Jul 03, 2019 07:03 PM

World’s Biggest Trash Incinerator Shows Where China Wants to Take Waste Disposal

A "dry waste" and "recyclable waste" ledger box is seen on the bund in Shanghai, June 30, 2019. Photo: VCG

As Shanghai introduced new trash sorting guidelines, what is now the world’s largest trash incinerator has begun operating in earnest.

With the completion of its second phase, the Laogang Renewable Resource Recycling Center has increased its daily garbage-burning capacity by 6,000 tons, boosting the plant’s total annual incineration capacity to 3 million tons.

The immense incineration plant, a waste-to-energy plant that burns trash to generate electricity, is located just 10 kilometers (6.21 miles) from Shanghai Pudong International Airport. It replaced a landfill, which emits “more serious” pollution than incinerators, sanitation industry experts told Caixin.

The official goal is to increase the number of waste incinerators in the city and increase the incineration rate of so-called “dry waste,” or non-compostable waste, according to Tang Jiafu, deputy director of the Shanghai Landscaping and City Appearance Administrative Bureau. At a press conference on June 28, Tang said that 80% of all municipal domestic garbage will be incinerated by 2020.

Although people in multiple cities in China have raised concerns over the polluting aspects of incineration plants — they are known to emit dioxins, heavy metals and other pollutants — the central government aims to dispose of nearly one-third of the country’s trash with waste-to-energy plants by 2030.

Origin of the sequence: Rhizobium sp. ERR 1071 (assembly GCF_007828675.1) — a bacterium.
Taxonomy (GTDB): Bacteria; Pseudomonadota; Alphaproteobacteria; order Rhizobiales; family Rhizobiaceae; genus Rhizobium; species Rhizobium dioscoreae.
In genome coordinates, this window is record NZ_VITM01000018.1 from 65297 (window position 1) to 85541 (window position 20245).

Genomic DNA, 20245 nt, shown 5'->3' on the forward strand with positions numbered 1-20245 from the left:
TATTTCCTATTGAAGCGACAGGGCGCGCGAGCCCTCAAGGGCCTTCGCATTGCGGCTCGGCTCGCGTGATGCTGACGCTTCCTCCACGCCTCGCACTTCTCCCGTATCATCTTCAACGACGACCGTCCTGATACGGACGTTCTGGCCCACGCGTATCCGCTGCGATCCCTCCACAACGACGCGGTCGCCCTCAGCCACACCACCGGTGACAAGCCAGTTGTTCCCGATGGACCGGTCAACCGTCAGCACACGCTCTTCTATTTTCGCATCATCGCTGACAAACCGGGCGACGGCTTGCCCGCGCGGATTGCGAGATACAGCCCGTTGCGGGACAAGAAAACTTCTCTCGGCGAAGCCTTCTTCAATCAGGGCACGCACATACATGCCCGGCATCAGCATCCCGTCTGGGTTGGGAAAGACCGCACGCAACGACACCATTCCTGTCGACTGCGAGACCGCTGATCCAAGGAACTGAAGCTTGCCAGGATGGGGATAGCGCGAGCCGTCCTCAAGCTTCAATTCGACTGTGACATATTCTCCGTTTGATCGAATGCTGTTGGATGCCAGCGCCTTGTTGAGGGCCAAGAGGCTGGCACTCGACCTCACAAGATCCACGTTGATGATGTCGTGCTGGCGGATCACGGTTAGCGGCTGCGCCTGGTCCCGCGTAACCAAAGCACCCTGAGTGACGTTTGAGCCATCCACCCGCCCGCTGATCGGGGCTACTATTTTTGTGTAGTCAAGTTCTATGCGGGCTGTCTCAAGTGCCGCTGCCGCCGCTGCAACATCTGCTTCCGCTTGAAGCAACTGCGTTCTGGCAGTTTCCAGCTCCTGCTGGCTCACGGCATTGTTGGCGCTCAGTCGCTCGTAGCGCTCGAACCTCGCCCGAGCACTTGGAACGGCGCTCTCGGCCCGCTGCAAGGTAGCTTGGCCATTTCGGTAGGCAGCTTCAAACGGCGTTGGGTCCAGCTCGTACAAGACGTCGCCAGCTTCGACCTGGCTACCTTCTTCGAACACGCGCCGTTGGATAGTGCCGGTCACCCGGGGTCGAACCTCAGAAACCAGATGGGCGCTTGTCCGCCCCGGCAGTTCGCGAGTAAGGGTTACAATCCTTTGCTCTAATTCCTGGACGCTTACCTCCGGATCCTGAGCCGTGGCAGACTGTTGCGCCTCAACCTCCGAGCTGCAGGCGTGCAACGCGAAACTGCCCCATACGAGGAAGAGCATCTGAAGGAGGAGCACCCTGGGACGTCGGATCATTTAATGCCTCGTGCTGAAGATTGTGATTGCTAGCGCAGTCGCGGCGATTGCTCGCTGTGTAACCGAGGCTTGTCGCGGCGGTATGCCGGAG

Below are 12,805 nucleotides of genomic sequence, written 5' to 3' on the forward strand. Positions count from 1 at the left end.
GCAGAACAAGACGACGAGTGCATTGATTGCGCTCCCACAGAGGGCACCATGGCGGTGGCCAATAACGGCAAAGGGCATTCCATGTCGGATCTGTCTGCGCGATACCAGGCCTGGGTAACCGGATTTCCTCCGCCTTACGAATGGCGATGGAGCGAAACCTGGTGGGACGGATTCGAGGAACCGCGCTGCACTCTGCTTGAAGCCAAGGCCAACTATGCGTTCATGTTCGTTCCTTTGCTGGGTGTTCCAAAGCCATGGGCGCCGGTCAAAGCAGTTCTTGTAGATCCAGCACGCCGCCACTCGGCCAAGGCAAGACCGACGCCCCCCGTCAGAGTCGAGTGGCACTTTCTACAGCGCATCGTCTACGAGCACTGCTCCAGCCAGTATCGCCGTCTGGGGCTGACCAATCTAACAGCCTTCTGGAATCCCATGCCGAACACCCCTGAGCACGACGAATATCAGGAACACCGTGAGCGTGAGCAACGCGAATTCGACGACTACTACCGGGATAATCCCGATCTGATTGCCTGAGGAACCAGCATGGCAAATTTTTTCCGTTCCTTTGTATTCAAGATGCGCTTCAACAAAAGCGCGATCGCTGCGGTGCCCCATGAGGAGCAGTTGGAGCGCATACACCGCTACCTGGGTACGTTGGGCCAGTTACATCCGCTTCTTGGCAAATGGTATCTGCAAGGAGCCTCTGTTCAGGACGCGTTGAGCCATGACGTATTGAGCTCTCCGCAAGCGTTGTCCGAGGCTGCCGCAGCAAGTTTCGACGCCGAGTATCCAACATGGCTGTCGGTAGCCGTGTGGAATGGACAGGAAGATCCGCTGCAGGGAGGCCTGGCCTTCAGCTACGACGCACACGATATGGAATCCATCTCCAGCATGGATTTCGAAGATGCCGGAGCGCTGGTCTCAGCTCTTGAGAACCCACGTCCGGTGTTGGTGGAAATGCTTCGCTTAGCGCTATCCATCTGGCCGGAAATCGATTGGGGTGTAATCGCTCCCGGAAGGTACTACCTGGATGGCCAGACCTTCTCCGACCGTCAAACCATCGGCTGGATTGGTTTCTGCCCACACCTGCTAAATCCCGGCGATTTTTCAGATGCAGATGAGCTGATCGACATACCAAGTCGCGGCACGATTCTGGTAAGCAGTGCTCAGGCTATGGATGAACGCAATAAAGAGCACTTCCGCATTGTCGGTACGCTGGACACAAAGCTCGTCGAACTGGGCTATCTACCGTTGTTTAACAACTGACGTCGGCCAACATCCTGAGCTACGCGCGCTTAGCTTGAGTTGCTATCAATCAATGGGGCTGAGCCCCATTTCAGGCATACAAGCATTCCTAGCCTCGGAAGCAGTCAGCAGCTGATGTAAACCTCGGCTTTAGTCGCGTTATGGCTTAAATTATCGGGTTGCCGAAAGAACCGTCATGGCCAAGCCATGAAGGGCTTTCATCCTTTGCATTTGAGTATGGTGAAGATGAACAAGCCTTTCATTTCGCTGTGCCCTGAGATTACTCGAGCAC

Wu Yuefeng, the center’s chief engineer, told the Shanghai Daily that “the slag of the burned waste can be recycled as building material.”

According to Wu, the plant will be able to handle nearly one-third of household garbage generated in Shanghai.

The new trash classification system implemented from July 1 is also part of this push, though it remains unclear how much this will help. The State Council’s plan aims for the new system to be implemented in 46 cities by 2020, with each city reaching a utilization rate of more than 35% by that time. However, industry insiders told Caixin that this goal is “too high” and will be difficult to reach.

An official from Shanghai’s appearance bureau told Caixin that current waste reduction targets in Shanghai are “realistic.” According to the municipal plan, the city aims to reduce its daily amount of dry waste to 181,000 tons by 2020, only 15.4% lower than the 2018 target.

While the garbage classification system may help, the official worried that it will be difficult to reduce the overall amount of waste due to the growing population and rising economic growth. “The annual growth rate of the amount of garbage is generally 4%,” he said. “If the population also grows, it may be even higher.”

He told Caixin that his district has promoted separating “dry” and “wet” waste for many years, but that housing renovations in recent years have caused an influx of people moving in. He is not optimistic that the amount of dry garbage will decline by next year.

Incineration will contribute drastically to cutting the amount of non-compostable waste in the city’s landfills, Wu said.

Contact reporter Ren Qiuyu (

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